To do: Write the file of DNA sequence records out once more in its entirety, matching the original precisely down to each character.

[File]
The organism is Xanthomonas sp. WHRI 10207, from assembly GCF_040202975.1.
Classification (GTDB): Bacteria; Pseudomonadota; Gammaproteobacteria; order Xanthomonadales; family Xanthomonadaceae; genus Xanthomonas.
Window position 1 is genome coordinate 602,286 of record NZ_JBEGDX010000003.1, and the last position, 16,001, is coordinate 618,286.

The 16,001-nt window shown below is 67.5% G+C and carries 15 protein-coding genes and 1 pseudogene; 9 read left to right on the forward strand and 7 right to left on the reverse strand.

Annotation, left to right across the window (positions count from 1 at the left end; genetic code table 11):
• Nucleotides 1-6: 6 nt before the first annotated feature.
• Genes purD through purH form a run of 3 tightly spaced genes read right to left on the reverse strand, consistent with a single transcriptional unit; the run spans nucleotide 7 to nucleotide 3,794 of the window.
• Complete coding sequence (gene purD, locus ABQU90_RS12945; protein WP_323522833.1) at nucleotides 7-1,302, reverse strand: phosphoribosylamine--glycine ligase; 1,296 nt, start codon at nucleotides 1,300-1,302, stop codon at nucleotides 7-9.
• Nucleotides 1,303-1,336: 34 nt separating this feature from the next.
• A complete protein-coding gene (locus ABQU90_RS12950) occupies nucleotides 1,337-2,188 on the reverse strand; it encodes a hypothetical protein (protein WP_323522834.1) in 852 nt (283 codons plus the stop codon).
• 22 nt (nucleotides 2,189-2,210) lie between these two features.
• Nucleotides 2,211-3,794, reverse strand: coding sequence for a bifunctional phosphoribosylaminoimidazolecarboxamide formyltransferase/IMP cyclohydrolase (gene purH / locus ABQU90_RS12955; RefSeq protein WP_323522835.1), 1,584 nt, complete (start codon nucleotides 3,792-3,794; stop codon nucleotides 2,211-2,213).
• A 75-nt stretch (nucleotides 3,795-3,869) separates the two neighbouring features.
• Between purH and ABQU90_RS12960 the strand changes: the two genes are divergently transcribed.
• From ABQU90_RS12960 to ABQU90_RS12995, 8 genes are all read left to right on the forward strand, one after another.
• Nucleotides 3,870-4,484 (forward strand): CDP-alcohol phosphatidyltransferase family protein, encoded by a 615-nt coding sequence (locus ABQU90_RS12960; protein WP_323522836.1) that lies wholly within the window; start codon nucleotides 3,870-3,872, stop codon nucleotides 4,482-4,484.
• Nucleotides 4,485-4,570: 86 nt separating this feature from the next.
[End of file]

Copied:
The organism is Xanthomonas sp. WHRI 10207, from assembly GCF_040202975.1.
Classification (GTDB): Bacteria; Pseudomonadota; Gammaproteobacteria; order Xanthomonadales; family Xanthomonadaceae; genus Xanthomonas.
Window position 1 is genome coordinate 602,286 of record NZ_JBEGDX010000003.1, and the last position, 16,001, is coordinate 618,286.

The 16,001-nt window shown below is 67.5% G+C and carries 15 protein-coding genes and 1 pseudogene; 9 read left to right on the forward strand and 7 right to left on the reverse strand.

Annotation, left to right across the window (positions count from 1 at the left end; genetic code table 11):
• Nucleotides 1-6: 6 nt before the first annotated feature.
• Genes purD through purH form a run of 3 tightly spaced genes read right to left on the reverse strand, consistent with a single transcriptional unit; the run spans nucleotide 7 to nucleotide 3,794 of the window.
• Complete coding sequence (gene purD, locus ABQU90_RS12945; protein WP_323522833.1) at nucleotides 7-1,302, reverse strand: phosphoribosylamine--glycine ligase; 1,296 nt, start codon at nucleotides 1,300-1,302, stop codon at nucleotides 7-9.
• Nucleotides 1,303-1,336: 34 nt separating this feature from the next.
• A complete protein-coding gene (locus ABQU90_RS12950) occupies nucleotides 1,337-2,188 on the reverse strand; it encodes a hypothetical protein (protein WP_323522834.1) in 852 nt (283 codons plus the stop codon).
• 22 nt (nucleotides 2,189-2,210) lie between these two features.
• Nucleotides 2,211-3,794, reverse strand: coding sequence for a bifunctional phosphoribosylaminoimidazolecarboxamide formyltransferase/IMP cyclohydrolase (gene purH / locus ABQU90_RS12955; RefSeq protein WP_323522835.1), 1,584 nt, complete (start codon nucleotides 3,792-3,794; stop codon nucleotides 2,211-2,213).
• A 75-nt stretch (nucleotides 3,795-3,869) separates the two neighbouring features.
• Between purH and ABQU90_RS12960 the strand changes: the two genes are divergently transcribed.
• From ABQU90_RS12960 to ABQU90_RS12995, 8 genes are all read left to right on the forward strand, one after another.
• Nucleotides 3,870-4,484 (forward strand): CDP-alcohol phosphatidyltransferase family protein, encoded by a 615-nt coding sequence (locus ABQU90_RS12960; protein WP_323522836.1) that lies wholly within the window; start codon nucleotides 3,870-3,872, stop codon nucleotides 4,482-4,484.
• Nucleotides 4,485-4,570: 86 nt separating this feature from the next.